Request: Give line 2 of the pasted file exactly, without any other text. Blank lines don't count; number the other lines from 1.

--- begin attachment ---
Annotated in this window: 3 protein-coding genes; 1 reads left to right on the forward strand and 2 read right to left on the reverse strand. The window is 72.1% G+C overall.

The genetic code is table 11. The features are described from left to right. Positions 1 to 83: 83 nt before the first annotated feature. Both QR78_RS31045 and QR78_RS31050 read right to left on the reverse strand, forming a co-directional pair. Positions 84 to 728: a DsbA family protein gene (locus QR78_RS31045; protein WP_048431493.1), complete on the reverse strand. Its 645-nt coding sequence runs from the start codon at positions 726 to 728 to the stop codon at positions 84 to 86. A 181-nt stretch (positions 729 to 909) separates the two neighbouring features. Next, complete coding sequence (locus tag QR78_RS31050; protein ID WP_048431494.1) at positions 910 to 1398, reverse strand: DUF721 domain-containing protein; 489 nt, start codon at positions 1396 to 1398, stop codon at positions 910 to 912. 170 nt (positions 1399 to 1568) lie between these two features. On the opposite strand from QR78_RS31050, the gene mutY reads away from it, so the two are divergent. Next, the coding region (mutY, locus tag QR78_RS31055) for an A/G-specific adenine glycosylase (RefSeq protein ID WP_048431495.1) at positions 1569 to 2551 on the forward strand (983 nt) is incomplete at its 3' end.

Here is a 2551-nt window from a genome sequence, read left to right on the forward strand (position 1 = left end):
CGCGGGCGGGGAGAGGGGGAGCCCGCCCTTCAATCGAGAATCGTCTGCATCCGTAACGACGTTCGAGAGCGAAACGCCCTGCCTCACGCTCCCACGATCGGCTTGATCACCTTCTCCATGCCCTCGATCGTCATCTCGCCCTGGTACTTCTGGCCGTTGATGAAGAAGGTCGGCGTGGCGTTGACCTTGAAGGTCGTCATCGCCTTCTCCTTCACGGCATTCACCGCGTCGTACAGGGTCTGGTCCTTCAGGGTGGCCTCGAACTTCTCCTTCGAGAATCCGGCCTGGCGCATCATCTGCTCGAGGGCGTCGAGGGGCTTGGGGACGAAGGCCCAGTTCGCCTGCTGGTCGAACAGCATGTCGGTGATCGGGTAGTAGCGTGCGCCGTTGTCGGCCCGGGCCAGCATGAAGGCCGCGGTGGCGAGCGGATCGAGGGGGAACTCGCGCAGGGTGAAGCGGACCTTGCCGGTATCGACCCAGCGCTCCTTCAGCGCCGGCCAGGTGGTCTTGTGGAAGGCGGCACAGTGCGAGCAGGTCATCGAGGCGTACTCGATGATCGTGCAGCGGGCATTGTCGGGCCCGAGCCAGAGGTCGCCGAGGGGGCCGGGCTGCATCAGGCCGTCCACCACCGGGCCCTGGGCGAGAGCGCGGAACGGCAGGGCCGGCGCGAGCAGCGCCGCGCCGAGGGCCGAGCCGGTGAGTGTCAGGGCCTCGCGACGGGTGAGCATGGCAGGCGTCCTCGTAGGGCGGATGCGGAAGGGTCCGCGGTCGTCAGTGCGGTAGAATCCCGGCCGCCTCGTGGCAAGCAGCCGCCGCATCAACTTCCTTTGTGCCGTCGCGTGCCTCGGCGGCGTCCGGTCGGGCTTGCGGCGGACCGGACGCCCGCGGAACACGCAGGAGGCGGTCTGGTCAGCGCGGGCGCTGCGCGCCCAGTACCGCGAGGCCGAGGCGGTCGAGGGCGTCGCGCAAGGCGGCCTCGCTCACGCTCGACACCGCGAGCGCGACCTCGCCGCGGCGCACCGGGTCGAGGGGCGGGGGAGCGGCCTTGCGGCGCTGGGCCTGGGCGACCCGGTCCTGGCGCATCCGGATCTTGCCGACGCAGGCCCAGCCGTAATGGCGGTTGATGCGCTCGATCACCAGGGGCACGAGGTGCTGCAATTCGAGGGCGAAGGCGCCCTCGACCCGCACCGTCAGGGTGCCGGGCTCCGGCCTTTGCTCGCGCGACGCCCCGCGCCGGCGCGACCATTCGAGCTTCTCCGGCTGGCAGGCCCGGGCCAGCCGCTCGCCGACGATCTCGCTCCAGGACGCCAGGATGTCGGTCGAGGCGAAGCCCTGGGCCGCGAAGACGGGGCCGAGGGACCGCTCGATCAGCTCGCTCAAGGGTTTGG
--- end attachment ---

The genetic code is table 11. The features are described from left to right. Positions 1 to 83: 83 nt before the first annotated feature. Both QR78_RS31045 and QR78_RS31050 read right to left on the reverse strand, forming a co-directional pair. Positions 84 to 728: a DsbA family protein gene (locus QR78_RS31045; protein WP_048431493.1), complete on the reverse strand. Its 645-nt coding sequence runs from the start codon at positions 726 to 728 to the stop codon at positions 84 to 86. A 181-nt stretch (positions 729 to 909) separates the two neighbouring features. Next, complete coding sequence (locus tag QR78_RS31050; protein ID WP_048431494.1) at positions 910 to 1398, reverse strand: DUF721 domain-containing protein; 489 nt, start codon at positions 1396 to 1398, stop codon at positions 910 to 912. 170 nt (positions 1399 to 1568) lie between these two features. On the opposite strand from QR78_RS31050, the gene mutY reads away from it, so the two are divergent. Next, the coding region (mutY, locus tag QR78_RS31055) for an A/G-specific adenine glycosylase (RefSeq protein ID WP_048431495.1) at positions 1569 to 2551 on the forward strand (983 nt) is incomplete at its 3' end.